May, K. R., Gable, T. M., & Walker, B.N. (2017). Designing an In-Vehicle Air Gesture Set Using Elicitation Methods. AutomotiveUI 2017, 74-83.
Wu, S., Gable, T., May, K. R., Choi, Y. M., & Walker, B. N. (2016). Comparison of Surface Gestures and Air Gestures for In-Vehicle Menu Navigation. Archives of Design Research, 29(4), 65-80.
May, K. R., Gable, T. M., Wu, X., Sardesai, R. R., & Walker, B. N. (2016). Choosing the Right Air Gesture: Impacts of Menu Length and Air Gesture Type on Driver Workload. AutomotiveUI 2016, 68-74.
Gable, T. M., May, K. R., & Walker, B. N. (2014). Applying popular usability heuristics to gesture interaction in the vehicle. AutomotiveUI 2014, 1-7.
May, K. R., Gable, T. M., & Walker, B. N. (2014). A multimodal air gesture interface for in vehicle menu navigation. AutomotiveUI 2014, 1-6.
Swette, R., May, K. R., Gable, T. M., & Walker, B. N. (2013). Comparing three novel multimodal touch interfaces for infotainment menus. AutomotiveUI 2013, 100-107.
Soccer Sonification (2019, Inter-Departmental Collaborative Project)
Savery, R., Ayyagari, M., May, K.R., & Walker, B.N. (2019). Soccer Sonification: Enhancing Viewer Experience. Proceedings of the International Conference on Auditory Display (ICAD 2019).
Accessible Educational Tool Design (2017, Lab Project)
I helped create a taxonomy of data and interaction types present in the PHeT educational tools, to facilitate the creation of general guidelines for how such tools could be made accessible. I also oversaw a student team who investigated the use of the Leap Motion device to create accessible versions of the tools using air gestures and audio.
Visualizing Movement of Voters on Election Day to Assess Polling Place Accessibility (Class Project, 2018)
In this class project, I utilized a set of deidentified location data to plot and analyze voters traveling to polls on election day.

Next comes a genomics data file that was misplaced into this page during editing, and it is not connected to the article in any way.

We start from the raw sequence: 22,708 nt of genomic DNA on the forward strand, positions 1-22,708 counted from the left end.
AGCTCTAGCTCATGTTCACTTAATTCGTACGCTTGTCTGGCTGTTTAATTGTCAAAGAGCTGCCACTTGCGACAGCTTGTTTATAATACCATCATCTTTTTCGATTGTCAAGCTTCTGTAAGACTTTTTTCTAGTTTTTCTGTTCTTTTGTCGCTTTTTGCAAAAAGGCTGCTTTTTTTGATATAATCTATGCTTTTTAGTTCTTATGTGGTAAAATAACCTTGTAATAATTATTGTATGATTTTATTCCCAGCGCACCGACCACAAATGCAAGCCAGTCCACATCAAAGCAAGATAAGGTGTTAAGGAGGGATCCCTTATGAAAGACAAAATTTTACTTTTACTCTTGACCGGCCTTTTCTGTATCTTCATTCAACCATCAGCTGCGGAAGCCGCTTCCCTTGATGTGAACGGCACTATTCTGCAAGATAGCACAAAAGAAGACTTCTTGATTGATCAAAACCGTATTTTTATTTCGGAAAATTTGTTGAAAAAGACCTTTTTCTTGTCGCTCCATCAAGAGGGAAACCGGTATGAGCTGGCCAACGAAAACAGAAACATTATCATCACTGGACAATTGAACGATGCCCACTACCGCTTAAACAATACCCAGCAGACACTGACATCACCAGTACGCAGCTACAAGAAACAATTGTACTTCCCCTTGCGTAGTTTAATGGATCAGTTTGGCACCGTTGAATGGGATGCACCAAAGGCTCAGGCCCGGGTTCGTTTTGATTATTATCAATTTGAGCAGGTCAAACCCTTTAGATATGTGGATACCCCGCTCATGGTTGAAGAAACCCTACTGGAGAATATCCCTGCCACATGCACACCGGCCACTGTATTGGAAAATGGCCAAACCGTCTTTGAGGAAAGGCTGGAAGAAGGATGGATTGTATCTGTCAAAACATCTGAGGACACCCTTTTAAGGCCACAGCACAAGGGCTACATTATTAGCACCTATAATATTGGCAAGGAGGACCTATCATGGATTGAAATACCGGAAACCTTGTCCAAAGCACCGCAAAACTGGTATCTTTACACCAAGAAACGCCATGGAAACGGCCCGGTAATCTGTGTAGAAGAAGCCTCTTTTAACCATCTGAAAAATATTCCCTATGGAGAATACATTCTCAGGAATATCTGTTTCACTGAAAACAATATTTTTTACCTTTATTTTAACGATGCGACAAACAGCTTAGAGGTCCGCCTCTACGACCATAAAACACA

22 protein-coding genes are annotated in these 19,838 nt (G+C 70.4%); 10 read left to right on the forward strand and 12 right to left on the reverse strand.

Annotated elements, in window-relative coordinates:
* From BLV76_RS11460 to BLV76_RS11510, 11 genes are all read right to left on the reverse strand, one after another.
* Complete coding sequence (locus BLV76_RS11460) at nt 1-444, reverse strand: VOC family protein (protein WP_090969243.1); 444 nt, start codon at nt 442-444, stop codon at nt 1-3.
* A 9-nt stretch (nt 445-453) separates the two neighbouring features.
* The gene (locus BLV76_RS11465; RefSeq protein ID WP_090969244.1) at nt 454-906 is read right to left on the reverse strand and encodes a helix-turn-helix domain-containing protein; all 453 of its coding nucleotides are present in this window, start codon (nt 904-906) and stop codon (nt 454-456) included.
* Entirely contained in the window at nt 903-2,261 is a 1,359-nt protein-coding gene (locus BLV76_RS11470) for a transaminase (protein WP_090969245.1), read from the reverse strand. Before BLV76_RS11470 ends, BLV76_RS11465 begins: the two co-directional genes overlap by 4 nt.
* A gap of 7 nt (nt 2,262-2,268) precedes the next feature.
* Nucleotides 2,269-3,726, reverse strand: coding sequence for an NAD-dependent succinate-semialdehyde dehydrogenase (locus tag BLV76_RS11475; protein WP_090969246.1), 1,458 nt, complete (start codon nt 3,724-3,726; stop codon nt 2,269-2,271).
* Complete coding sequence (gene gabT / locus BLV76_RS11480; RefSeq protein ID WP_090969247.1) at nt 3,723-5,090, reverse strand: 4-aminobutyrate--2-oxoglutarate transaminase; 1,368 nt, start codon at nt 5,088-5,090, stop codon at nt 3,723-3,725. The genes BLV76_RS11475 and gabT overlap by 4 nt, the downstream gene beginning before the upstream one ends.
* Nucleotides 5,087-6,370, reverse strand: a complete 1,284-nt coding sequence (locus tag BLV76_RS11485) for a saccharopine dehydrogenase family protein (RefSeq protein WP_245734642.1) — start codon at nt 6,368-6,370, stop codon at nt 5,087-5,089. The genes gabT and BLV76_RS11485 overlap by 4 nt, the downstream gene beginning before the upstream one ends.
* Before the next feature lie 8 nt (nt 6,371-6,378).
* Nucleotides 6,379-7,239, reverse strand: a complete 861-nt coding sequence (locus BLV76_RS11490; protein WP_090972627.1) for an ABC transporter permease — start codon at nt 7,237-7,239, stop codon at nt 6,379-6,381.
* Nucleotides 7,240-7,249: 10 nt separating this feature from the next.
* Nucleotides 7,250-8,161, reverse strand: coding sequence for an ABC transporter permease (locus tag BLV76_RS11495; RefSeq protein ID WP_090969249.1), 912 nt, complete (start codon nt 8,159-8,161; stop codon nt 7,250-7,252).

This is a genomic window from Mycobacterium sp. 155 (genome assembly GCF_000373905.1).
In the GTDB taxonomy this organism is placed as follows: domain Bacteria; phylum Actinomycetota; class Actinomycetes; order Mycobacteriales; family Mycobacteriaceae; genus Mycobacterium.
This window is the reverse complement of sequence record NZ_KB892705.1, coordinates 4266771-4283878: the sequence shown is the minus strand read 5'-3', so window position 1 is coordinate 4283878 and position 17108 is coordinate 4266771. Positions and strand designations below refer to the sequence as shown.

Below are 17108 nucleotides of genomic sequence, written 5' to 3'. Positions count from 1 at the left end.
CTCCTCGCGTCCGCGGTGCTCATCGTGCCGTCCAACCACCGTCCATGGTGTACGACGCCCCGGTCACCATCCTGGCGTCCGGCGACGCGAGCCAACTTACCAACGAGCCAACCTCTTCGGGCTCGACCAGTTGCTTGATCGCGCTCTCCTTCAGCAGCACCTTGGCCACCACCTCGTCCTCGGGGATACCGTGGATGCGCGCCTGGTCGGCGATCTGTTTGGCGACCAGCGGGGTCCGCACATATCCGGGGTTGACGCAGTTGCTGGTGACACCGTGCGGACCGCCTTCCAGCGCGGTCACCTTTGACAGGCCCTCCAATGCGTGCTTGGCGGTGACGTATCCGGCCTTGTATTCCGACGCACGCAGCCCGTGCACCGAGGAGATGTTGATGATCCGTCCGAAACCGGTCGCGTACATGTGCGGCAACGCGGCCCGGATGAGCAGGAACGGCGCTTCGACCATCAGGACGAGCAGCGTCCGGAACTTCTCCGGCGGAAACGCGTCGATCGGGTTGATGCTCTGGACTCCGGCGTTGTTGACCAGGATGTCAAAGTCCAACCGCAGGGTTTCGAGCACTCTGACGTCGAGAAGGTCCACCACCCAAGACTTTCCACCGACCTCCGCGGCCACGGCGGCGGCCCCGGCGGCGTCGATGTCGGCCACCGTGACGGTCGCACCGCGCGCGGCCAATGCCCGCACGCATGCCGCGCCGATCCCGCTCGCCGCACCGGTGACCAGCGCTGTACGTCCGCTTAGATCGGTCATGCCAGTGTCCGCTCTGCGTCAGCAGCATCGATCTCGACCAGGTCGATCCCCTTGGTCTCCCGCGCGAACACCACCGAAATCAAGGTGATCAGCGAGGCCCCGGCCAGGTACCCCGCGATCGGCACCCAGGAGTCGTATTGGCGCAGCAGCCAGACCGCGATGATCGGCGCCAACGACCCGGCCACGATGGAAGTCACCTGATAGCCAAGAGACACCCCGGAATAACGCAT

Design of a Training Program to Teach Sight-Reading of Music (Class Project, 2016)
Eye-Tracking Social Media (2015, External Activity)
I worked with a local company to design eye-tracking research into the way viewers assess social media profiles.
Spatial Screen Sharing (2013, Class Project)
An experiment in passive spatial interactions over a network. I designed and prototyped a system that allows for remote screen sharing of a separate, constantly accessible ‘space,’ for use by family members or friends. This was written in python for a class assignment.
Great Circles: Small Group Car Sharing (2012, MS-HCI Foundations Class Project)
The goal of this project was to decrease the barriers to co-ownership of a vehicle by a small group of people through the use of a status, scheduling and management system. The project involved initial research, design, prototyping, and evaluation of the system. I worked with a small team to carry out and document the project over the course of a semester, with a personal focus on research design, project management, and information architecture.